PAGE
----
How American Airlines Makes Money: Passenger and Cargo Revenue

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American Airlines Group Inc. (AAL) provides air transport services for passengers and cargo. Its wholly-owned subsidiary American Airlines Inc. is a global network air carrier. The company also provides regional service through the American Eagle, whose operations include Envoy Aviation Group Inc., PSA Airlines Inc., and Piedmont Airlines Inc., as well as third-party carriers.

Some of American Airlines Group’s competitors include major carriers such as Delta Air Lines Inc. (DAL) and United Airlines Inc. (UAL), as well as global and regional carriers throughout the U.S. and abroad.

Key Takeaways

  • American Airlines Group is a holding company that provides global and regional air transport services for passengers and cargo.
  • Passenger services account for the vast majority of revenue.
  • American Airlines has been badly hurt by the COVID-19 pandemic due to plunging passenger travel.
  • The airlines’ capacity levels remain below pre-pandemic levels.

American Airlines’ Financials

American Airlines announced in October financial results for Q3 of its 2021 fiscal year (FY), the three-month period ended Sept. 30, 2021. The company posted net income of $169 million, a significant improvement from the net loss of $2.4 billion in the year-ago quarter. Revenue for the quarter rose 182.7% year over year (YOY).

The airline carrier’s business has been severely adversely impacted by the collapse in travel demand triggered by the COVID-19 pandemic and related travel restrictions. Vaccine rollouts and the relaxation of restrictions have helped travel demand to begin to rise again. However, the fast-spreading Delta variant of the coronavirus has slowed American Airline’s revenue recovery.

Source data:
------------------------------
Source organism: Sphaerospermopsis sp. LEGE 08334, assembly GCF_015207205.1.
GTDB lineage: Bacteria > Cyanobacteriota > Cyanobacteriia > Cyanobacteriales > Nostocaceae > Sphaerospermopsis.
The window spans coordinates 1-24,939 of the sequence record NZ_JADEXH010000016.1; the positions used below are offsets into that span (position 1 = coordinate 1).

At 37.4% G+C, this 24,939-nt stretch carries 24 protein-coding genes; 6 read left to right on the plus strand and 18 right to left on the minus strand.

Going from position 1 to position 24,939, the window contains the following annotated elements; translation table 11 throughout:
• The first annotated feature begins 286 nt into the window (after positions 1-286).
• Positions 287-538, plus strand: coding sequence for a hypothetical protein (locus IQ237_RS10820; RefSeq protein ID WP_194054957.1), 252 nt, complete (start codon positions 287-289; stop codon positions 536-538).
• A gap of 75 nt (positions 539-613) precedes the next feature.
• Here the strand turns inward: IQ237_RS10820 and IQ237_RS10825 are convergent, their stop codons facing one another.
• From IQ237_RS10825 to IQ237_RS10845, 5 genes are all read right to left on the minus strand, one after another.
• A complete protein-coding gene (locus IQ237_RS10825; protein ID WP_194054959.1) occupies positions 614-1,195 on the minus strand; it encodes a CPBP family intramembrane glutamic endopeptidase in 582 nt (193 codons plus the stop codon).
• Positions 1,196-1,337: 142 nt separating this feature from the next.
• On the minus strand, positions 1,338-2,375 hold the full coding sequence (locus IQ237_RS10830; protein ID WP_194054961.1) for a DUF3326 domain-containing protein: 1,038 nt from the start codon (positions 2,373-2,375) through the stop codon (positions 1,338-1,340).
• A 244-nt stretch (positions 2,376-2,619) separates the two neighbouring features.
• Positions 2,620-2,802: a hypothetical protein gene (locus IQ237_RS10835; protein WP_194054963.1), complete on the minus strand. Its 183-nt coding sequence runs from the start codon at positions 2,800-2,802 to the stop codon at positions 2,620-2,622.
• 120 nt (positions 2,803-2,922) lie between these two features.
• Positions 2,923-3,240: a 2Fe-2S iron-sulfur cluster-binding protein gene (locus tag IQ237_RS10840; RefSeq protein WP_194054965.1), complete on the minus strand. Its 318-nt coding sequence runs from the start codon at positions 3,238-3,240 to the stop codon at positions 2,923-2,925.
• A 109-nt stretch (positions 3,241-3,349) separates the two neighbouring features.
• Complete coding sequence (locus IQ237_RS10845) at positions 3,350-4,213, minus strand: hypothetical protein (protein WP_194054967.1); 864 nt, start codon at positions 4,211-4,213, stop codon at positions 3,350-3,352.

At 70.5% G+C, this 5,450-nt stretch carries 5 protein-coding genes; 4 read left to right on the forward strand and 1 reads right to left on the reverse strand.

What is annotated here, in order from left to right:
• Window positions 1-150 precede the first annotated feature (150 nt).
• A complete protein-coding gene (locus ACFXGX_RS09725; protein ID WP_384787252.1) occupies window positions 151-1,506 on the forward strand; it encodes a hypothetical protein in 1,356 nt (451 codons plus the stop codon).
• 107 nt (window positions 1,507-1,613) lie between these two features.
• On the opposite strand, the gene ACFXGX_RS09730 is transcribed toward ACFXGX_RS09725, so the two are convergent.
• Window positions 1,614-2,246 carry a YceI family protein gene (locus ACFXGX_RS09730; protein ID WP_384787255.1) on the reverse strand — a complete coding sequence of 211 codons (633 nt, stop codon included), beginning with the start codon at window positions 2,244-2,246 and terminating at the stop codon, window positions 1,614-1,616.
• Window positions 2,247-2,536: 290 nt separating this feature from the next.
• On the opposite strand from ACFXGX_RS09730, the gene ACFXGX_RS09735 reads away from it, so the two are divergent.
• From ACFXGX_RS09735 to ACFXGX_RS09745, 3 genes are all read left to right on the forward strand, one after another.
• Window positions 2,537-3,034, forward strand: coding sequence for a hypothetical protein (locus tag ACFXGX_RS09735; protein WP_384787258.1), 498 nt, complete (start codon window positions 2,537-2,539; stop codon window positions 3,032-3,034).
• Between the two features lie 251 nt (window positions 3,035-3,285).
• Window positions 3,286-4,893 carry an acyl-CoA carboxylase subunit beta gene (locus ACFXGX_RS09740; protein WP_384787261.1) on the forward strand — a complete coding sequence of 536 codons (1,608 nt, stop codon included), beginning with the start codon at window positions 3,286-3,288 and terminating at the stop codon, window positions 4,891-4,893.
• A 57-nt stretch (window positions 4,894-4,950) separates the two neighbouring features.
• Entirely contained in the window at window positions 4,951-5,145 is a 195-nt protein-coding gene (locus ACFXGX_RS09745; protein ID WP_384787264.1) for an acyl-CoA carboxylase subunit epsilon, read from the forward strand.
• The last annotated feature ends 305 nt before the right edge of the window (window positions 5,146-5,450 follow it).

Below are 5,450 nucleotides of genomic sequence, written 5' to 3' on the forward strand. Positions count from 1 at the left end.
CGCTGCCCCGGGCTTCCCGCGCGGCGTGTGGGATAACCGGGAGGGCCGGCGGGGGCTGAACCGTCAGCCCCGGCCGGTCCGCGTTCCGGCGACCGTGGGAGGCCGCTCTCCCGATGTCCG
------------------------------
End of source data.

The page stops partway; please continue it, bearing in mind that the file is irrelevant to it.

American Airlines’ Business Segments

American Airlines operates as a single business segment, maintaining a fleet of hundreds of aircraft that transport both passengers and cargo globally. Even though American Airlines has just one reportable segment, it breaks down revenue figures by passenger, cargo, and other revenue. We describe these revenue streams in detail below. American Airlines provides only a single net income/loss figure for the entire company.

Passenger Revenue

American Airlines counts as passenger revenue any revenue that comes from passenger services from transportation on its main airline or subsidiary airlines, including baggage fees, in-flight services, and mileage credit redemptions from the company’s AAdvantage member loyalty service.

Passenger revenue represents the largest portion of American Airlines’ total operating revenue. For Q3 FY 2021, passenger revenue rose 213.3% YOY to $8.0 billion, comprising nearly 89% of total quarterly revenue.

Cargo Revenue

Cargo revenue includes revenue generated from cargo transport of any kind by American Airlines. The company has adapted to the pandemic by launching its first cargo-only flights in more than 35 years. These flights have been used to transport millions of pounds of critical goods, including the COVID-19 vaccine.

Cargo revenue is significantly smaller than American Airlines’ passenger revenue. For Q3 FY 2021, cargo revenue rose 60.4% YOY to $332 million, comprising about 4% of total quarterly revenue.

Other Revenue

Other revenue is comprised primarily of the marketing component of mileage sales to co-branded credit cards and other partners. As part of American Airlines’ member loyalty program, the company sells mileage credits to credit card companies, airline partners, and various other business partners. Other revenue also includes revenue generated from airport clubs, advertising, and vacation-related services.

For Q3 FY 2021, other revenue rose 59.6% YOY to $680 million. It accounts for approximately 8% of companywide revenue.

American Airlines’ Recent Developments

In the company’s quarterly filings for Q3 FY 2021, American Airlines said that its capacity, as measured by available seat miles, continues to be significantly impacted by the pandemic. Its domestic capacity levels in the third quarter were down 4.7% while international capacity was down 45.9% compared to the third quarter of FY 2019, before the outbreak of the coronavirus.

Source: Investopedia